Mexican Runner-Up Sees Years Of Protest

By Manuel Roig-Franzia
Washington Post Foreign Service
Monday, August 14, 2006

MEXICO CITY, Aug. 13 -- Andrés Manuel López Obrador, the populist runner-up in Mexico's disputed presidential election, said Sunday that the protests that have shackled this city's downtown could last for years even though a partial recount appears to be confirming his narrow loss.

The recount, which was expected to end late Sunday or early Monday, has barely budged the 244,000-vote, or half-percentage-point, lead of Felipe Calderón, the business-backed candidate from outgoing President Vicente Fox's National Action Party. Still, López Obrador told followers Sunday that enough evidence of irregularities has been unearthed to warrant an annulment of votes cast in 5,000 of Mexico's 130,000 polling places.

"We will not accept an illegitimate government and a counterfeit president," López Obrador told supporters in Mexico City's downtown square, the Zocalo.

López Obrador's battle to overturn the results of the July 2 election has recently shown signs of losing momentum. His crowds have been dwindling, dropping from estimates of more than a million to as few as 20,000 on Sunday.

There also have been growing complaints about the monumental inconveniences caused by protest encampments on one of Mexico City's principal arteries, Reforma Avenue, where thousands of his followers have been sleeping, playing soccer and chanting for two weeks. Some political analysts say López Obrador is certain to experience a backlash as more hotels near the encampments lay off workers who are not needed because of cancellations by visitors scared away by the demonstrations, which have been peaceful.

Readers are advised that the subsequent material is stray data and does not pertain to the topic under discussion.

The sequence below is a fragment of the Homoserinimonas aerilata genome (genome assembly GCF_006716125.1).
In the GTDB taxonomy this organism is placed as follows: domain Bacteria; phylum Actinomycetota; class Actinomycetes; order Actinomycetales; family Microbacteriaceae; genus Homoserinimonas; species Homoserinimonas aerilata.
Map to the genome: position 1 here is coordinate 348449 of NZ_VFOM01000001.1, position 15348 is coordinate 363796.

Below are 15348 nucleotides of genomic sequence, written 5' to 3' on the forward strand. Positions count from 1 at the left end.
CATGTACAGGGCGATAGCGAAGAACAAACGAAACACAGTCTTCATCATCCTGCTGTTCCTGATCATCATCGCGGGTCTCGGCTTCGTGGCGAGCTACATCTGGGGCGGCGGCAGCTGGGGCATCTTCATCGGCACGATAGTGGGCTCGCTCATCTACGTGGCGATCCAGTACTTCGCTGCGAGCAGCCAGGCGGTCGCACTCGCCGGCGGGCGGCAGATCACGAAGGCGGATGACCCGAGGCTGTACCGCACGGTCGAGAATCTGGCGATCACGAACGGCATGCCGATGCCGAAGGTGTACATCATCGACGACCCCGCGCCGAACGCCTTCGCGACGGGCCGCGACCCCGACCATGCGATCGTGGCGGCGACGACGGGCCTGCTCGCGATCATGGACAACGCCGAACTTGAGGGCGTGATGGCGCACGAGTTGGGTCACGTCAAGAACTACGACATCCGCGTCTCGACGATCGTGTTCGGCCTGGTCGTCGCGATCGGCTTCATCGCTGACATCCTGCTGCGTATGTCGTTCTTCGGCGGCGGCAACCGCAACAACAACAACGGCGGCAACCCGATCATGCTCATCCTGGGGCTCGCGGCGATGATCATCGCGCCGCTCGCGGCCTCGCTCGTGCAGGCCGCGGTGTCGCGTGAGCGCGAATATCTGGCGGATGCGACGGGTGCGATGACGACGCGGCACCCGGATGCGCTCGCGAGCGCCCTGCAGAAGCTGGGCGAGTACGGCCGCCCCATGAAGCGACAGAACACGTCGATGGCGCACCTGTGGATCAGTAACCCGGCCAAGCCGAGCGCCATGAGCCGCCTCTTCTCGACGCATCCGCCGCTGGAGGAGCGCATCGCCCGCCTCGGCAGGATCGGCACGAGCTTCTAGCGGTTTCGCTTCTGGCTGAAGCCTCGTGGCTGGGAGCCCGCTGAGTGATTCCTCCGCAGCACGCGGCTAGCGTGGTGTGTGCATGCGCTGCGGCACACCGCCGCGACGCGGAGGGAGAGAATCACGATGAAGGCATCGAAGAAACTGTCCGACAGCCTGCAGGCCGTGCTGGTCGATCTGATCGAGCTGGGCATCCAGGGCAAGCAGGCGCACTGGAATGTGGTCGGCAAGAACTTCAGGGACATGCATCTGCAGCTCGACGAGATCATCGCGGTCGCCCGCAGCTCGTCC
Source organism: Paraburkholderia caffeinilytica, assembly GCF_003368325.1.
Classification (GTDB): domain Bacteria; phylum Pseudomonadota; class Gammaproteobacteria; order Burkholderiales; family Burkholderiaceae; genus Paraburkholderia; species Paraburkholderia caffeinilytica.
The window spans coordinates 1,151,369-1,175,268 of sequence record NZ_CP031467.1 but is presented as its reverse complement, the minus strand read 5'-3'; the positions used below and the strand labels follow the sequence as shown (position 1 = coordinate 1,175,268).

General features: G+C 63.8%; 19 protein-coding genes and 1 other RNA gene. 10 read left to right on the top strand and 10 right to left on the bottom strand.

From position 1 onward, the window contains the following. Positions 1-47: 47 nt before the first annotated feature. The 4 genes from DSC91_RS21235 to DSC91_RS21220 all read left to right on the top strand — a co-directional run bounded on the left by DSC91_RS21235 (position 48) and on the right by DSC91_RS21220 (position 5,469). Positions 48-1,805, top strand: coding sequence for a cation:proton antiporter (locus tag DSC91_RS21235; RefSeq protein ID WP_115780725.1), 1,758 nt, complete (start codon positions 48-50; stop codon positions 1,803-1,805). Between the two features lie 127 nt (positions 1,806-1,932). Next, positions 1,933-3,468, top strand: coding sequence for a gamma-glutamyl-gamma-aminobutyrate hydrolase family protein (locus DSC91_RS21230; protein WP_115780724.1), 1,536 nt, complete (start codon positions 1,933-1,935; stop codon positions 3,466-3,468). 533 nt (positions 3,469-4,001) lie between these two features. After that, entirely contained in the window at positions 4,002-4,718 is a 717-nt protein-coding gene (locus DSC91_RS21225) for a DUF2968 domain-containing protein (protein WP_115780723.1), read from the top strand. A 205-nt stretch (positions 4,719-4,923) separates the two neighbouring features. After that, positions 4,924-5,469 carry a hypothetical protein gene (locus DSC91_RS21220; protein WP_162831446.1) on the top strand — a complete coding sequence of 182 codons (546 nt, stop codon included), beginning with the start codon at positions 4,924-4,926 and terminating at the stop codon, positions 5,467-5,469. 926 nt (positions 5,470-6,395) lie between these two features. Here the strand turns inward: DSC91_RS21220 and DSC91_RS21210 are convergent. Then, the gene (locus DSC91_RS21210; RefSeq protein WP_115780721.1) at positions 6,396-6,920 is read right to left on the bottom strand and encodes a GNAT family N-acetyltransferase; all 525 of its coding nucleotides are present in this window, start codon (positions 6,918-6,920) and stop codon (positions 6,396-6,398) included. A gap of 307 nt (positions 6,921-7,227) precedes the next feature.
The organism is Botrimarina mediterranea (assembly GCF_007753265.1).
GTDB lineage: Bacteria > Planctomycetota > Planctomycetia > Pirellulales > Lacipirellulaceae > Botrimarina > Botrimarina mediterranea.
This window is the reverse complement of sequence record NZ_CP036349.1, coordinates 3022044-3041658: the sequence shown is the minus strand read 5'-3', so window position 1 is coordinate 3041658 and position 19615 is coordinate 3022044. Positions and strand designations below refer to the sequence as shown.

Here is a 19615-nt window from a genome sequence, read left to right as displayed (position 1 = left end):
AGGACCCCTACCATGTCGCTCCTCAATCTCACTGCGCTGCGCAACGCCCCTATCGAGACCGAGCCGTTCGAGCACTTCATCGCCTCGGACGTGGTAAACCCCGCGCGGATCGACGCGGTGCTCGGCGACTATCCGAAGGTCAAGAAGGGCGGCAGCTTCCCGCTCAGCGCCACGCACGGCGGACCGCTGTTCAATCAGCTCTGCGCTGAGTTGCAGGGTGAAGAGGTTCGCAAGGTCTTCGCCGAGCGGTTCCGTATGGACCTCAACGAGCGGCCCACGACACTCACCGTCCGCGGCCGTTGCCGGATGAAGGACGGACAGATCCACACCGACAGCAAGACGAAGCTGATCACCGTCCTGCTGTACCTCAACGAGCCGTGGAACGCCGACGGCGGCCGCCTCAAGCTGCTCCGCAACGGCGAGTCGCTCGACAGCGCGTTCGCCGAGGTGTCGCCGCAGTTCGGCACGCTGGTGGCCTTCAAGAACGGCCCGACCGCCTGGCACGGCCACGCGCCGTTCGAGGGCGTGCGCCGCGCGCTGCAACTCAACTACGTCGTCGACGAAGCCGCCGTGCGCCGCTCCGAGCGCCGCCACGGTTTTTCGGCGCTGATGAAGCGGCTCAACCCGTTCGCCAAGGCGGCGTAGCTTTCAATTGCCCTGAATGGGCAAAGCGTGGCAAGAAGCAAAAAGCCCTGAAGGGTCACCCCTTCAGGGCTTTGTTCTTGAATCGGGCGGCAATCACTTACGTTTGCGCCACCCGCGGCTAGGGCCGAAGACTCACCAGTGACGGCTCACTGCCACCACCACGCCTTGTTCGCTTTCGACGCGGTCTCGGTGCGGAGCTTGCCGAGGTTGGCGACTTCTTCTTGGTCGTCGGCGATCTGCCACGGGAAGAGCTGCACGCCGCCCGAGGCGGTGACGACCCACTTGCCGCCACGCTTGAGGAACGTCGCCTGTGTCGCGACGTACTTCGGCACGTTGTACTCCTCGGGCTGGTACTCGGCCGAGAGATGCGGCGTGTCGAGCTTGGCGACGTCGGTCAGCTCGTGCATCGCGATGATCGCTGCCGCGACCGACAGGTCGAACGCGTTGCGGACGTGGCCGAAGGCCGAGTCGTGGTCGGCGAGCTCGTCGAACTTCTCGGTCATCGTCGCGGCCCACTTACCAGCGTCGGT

López Obrador's call for an annulment represents a shift in strategy after demanding a full recount for more than a month. A special elections court rejected his request for a full recount Aug. 5 and instead ordered a recount of ballots cast in 9 percent of polling places.

The opposing sides have waged a spin war since the recount began last Wednesday. López Obrador, of the Democratic Revolutionary Party, and his top lieutenants say the recount has confirmed their fraud suspicions and exposed the "disappearance" of 80,000 ballots. Arturo Sarukhan, a top Calderón adviser, painted a different picture in an interview Sunday, saying the recount revealed no changes in more than 90 percent of the recounted polling places.

While arguing over the numbers, the two sides have accused each other of undermining a democratic system still finding its footing six years after the end of one-party rule.

López Obrador told supporters Sunday that "the objective of our movement is to save the democracy." He has often said that Calderón's opposition to a full recount undercuts Mexican democracy.

Sarukhan countered that López Obrador's call for more protests "underscores that this has never been about protecting democracy. At the end of the day, it's his way or the highway."

Mexico's special electoral court has until Sept. 6 to certify a winner, but López Obrador is already looking ahead to battles well beyond that date. He said Sunday that if Mexico tries to install Calderón as president, he and his followers will be there to block the way.

© 2006 The Washington Post Company